With a slew of young, Egyptian female authors publishing their works of fiction in the last two years, May Taher is the latest to debut on the local market with When the Honeymoon is Over; a collection of sixteen short stories about Egyptian couples and the tumultuous nature of relationships.

The collection covers the same old stories you’ve probably heard about: the husband who cheats, the successful single woman who returns to Egypt to get married (she’s in her early thirties-the horror!), the recently divorced single mother trying to date again, the wife who’s had enough of her overbearing mother-in-law and slob of a husband... It’s the familiarity of the characters and their stories that will help this book appeal to a large Egyptian audience, especially young women in relationships.

Though these stories could easily happen to someone you know, they lack the depth and realism to make them believable. The characters seem two-dimensional, especially the males who mostly range between the self-absorbed husband, the cheating husband, the amorous lover and the slob of a husband, among others. In comparison, the women mostly seem to be driven, independent, strong-willed and emotional. The stories seem mostly in favour of the female characters.

Some stories are so ridiculous; they are funny, such as the frizzy-haired wife who discovers Keratin, and that helps her reignite her bedroom antics with her husband, while other stories seem borderline ludicrous, such as the mother-of-two who sleeps with an American at a wedding and he convinces her to move to LA with him.

Though the author is careful to throw in Cairene references like Tivoli and Harris Café, the characters seem to live in another world, one where kisses can casually be shared in cars, wives can easily sleep with strangers in Sharm El Sheikh, and turbulent domestic disputes can easily be resolved with a witty one-liner.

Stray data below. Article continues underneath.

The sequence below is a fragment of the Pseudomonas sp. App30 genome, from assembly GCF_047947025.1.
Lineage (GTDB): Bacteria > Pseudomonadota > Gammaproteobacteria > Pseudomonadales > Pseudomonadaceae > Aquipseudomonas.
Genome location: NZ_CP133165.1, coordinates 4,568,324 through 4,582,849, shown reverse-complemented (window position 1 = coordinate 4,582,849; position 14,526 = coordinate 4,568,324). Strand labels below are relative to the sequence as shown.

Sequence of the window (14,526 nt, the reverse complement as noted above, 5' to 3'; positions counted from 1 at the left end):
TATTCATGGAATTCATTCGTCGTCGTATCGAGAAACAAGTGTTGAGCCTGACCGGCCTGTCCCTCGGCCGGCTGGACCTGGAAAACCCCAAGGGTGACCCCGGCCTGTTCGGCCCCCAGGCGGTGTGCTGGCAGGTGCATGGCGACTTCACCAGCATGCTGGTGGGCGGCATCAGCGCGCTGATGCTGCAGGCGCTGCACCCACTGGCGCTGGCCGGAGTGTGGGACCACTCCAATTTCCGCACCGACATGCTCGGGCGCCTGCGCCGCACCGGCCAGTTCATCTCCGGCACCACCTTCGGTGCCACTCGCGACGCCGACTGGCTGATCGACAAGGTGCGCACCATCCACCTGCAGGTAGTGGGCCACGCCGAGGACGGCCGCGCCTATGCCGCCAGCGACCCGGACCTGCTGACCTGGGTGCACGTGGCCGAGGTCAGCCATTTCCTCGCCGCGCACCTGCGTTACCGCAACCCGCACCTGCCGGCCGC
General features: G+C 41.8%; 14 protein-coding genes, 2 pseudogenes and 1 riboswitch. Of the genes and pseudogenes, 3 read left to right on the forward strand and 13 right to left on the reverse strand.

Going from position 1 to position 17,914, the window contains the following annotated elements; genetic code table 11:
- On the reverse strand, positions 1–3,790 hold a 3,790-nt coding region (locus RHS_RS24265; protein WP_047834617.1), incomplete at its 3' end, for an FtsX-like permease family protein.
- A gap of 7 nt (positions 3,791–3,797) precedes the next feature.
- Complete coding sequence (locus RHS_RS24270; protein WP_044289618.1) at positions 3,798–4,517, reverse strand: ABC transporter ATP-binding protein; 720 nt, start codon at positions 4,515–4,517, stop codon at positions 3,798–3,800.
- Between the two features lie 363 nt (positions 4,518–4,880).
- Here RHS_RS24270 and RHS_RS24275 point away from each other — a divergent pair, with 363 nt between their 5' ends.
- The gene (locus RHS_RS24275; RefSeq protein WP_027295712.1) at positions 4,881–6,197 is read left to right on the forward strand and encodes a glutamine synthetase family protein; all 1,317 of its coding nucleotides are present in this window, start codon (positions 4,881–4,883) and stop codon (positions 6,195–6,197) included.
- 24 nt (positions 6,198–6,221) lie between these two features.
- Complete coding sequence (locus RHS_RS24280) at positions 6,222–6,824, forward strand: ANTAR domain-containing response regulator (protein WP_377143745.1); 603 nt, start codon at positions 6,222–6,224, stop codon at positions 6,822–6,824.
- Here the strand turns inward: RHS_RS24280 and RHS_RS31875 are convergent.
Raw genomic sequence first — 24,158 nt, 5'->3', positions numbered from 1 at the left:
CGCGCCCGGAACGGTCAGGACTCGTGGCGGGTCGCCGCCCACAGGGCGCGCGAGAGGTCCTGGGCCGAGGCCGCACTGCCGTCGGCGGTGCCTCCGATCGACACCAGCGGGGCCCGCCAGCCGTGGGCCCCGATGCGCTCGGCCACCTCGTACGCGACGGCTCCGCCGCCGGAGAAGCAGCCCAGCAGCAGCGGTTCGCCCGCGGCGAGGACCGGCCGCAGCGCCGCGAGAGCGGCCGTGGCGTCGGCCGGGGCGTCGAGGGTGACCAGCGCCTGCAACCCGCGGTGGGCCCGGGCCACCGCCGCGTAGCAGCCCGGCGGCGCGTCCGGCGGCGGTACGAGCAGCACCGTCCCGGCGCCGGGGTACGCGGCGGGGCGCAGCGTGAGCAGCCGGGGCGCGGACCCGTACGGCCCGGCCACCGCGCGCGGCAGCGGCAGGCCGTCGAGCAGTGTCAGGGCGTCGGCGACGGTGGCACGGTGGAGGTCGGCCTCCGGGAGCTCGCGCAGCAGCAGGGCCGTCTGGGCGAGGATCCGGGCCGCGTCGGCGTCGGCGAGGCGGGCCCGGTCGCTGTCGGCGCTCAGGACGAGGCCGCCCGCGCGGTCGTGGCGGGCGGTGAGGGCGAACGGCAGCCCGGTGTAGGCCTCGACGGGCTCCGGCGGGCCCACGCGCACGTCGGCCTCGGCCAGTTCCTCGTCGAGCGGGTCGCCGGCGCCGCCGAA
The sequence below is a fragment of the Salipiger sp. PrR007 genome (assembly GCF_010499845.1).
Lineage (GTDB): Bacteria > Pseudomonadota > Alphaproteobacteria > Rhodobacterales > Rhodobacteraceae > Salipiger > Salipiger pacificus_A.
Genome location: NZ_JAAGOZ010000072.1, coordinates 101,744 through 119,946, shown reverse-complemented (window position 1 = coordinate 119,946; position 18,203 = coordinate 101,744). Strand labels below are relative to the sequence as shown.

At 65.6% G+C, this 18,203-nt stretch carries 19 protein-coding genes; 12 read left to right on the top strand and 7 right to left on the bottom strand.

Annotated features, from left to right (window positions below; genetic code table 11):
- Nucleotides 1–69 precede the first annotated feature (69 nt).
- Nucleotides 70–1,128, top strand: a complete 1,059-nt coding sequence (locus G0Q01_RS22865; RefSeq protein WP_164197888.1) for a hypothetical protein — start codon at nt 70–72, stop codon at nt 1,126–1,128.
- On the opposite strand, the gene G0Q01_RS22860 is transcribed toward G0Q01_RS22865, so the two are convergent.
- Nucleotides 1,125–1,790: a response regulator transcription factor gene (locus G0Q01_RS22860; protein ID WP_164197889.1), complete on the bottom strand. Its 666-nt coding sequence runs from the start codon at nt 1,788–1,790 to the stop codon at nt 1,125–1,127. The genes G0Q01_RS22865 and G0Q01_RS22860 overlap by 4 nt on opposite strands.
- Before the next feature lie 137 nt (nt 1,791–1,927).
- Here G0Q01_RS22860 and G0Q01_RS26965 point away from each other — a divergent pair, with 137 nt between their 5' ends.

The characters’ emotions lack substance, and the author fails to explore certain characters' moral ambiguity or tap into the complexity of Egyptian society today, where fear of societal repercussion still prevails.

That being said, credit should be given to the author for avoiding blatant anti-male shtick or preaching against relationships, unlike many of her contemporaries. What Taher does preach, however, is the need to fight for love, a message that is printed in her introduction as well as on the back cover.

Taher’s stories read like fairytales: they lack realism, the characters are either villains or heroes, the dialogues seem contrived and conflicts are resolved far too easily. While it’s good to believe in love, the stories she uses to back up her belief may leave some exasperatedly throwing up their hands in the air and yelling ‘Oh, come on!’

While the author’s writing quality may be considered high on Egyptian standards; it is comparatively poor in the Western publishing hemisphere; judging by errors and poor language style in several parts of the novel. That being said, the book is a commendable debut effort by the author that will hopefully mature and develop in the future.